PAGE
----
For a scheme of this scale, numerous maps and plans are required to be prepared and submitted to the Planning Service for assessment.

Those plans are uploaded to the Northern Ireland Planning Portal system for interested parties to view.

During the pandemic, physical appointments at the Planning office have been suspended, therefore it has been difficult for people to view plans in person.

The Portal is managed by the Department for Infrastructure, not the Council, however, guidance is available on how to use it via this link Planning Portal User Guidance.

In order to assist members of the public, the Planning Service requested that an overview map be developed and also published a note for interested parties to assist in understanding the different parts of the greenway. (Link to overview: coming soon)

The proposals are exactly what is going to happen, and aspects of the project can’t be changed. No genuine consultation.

This isn’t the case. Our greenway proposals have already been changed as a result of public feedback and we continue to provide opportunities for people to engage with us.

The original proposals for Ards and North Down included a feasibility study for a greenway route from Orlock Point to Donaghadee, Newtownards and Helen’s Bay (through part of Clandeboye Estate) Greenway.

As a result of feedback during public consultation and meetings with both residents and landowners, the original network was altered at different locations mainly along the A21 in Comber and between Newtownards and Helen’s Bay and on the A21 between Bangor and Orlock Point.

In relation to the formal planning application process, the Council’s Statement of Community Involvement sets out how the public can get involved across all elements of the Planning system. In relation to dealing with major planning applications such as the greenways, it sets out the requirement for the applicant to undertake Pre-Application Community Consultation prior to submission of the proposal.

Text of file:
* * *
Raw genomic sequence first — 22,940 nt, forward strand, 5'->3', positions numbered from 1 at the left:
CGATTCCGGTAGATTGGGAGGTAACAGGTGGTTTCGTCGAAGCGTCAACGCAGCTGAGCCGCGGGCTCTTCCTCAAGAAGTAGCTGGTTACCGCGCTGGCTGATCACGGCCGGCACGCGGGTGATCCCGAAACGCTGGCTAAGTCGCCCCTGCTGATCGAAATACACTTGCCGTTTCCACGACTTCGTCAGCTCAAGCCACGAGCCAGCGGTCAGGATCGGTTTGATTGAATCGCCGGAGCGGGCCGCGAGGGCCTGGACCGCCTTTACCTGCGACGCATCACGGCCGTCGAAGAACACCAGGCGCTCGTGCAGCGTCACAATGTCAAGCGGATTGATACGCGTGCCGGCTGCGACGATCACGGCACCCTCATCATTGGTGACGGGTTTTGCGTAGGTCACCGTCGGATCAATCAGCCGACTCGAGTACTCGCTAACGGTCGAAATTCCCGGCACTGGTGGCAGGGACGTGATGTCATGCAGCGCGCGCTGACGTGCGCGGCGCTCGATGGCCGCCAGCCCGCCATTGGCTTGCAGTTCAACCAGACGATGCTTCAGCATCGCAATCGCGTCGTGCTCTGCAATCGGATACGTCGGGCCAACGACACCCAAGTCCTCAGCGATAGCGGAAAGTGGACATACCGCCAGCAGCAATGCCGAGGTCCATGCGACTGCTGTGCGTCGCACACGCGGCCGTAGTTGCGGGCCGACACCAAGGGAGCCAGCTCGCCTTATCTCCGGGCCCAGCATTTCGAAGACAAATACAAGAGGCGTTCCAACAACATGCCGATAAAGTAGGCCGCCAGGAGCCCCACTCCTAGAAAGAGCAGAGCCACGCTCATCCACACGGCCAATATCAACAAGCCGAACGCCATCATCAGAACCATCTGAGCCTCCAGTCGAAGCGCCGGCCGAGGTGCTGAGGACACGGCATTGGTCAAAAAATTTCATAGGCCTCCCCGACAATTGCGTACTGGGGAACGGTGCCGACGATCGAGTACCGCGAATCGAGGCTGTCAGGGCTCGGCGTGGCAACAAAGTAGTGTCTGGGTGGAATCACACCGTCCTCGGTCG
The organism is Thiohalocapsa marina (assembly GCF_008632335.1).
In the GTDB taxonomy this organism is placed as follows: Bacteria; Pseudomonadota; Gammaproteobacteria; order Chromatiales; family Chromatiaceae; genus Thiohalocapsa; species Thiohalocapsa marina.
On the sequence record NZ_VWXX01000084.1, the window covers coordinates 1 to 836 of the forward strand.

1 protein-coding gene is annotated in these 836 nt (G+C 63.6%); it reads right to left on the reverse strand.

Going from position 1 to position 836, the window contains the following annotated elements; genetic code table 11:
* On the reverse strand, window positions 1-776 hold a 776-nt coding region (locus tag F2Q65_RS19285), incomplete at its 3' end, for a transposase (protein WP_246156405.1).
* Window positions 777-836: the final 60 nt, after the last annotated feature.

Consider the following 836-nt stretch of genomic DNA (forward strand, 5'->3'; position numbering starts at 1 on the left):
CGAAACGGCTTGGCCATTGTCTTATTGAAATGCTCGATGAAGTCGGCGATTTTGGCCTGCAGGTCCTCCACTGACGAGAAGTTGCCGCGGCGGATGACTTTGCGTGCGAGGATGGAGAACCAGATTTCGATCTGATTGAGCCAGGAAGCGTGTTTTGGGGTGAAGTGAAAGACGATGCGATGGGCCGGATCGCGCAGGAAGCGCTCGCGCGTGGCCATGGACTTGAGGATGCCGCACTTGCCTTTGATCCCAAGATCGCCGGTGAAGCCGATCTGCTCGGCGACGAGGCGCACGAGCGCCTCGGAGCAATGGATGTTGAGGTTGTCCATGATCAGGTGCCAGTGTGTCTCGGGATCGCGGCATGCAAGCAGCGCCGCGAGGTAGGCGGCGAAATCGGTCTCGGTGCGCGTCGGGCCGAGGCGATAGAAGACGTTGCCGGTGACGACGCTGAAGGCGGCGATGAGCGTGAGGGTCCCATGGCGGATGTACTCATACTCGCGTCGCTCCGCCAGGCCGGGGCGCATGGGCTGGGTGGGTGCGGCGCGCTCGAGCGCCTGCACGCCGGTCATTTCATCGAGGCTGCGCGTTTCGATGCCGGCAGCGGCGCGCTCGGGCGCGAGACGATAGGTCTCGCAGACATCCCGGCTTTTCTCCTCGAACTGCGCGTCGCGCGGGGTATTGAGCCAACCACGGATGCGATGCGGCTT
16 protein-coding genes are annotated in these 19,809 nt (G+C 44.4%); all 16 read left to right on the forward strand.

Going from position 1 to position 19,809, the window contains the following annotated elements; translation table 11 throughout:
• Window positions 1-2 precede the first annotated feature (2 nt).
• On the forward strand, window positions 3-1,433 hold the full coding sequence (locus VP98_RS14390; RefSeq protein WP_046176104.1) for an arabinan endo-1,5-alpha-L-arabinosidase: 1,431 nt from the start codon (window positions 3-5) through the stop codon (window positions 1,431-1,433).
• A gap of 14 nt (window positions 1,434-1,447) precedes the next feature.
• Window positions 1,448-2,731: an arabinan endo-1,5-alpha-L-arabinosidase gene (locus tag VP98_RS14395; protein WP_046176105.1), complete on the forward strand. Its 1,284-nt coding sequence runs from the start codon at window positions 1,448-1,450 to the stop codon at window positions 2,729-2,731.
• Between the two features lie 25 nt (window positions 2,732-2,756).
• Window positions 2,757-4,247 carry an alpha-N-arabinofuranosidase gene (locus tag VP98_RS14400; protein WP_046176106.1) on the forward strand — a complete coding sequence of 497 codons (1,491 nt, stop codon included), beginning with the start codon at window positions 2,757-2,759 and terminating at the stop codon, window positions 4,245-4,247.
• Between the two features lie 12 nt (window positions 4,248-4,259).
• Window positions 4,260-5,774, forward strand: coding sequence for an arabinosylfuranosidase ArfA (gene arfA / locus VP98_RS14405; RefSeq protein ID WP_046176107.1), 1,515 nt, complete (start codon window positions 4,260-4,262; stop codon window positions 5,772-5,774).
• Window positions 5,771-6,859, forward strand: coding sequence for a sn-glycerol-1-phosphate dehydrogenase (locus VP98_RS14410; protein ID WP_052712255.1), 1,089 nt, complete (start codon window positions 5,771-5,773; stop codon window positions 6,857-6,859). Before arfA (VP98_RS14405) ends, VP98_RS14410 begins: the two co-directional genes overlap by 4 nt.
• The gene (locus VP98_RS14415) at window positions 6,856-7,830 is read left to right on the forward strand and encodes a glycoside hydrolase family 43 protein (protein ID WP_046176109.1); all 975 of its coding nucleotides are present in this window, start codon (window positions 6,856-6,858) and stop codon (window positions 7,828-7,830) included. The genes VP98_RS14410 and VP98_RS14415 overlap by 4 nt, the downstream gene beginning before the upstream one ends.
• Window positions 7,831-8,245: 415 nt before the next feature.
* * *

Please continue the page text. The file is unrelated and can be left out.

It can be viewed here: Statement of Community Involvement

In respect of when the planning application is submitted it sets out the requirements for advertising in the local press and neighbour notification. Individuals, groups and organisations can comment on a planning application even if they have not been neighbour notified by the Council. In respect of the public commenting on a planning proposal, when a planning officer assesses an application, only certain issues are taken into account; these are often referred to as ‘material planning considerations’. Material considerations must be genuine planning considerations.

The basic question is not whether owners and occupiers of neighbouring properties would experience financial or other loss from a particular development, but whether the proposal would unacceptably affect amenities and the existing use of land and buildings that ought to be protected in the public interest. Generally greater weight is attached to issues which are supported by evidence rather than solely by assertion.

The planning application is also scrutinised by the statutory consultees, and they may also ask for amendments to the scheme to fit with their requirements and legislation and to ensure that all aspects of the proposed development are acceptable in terms of impacts etc.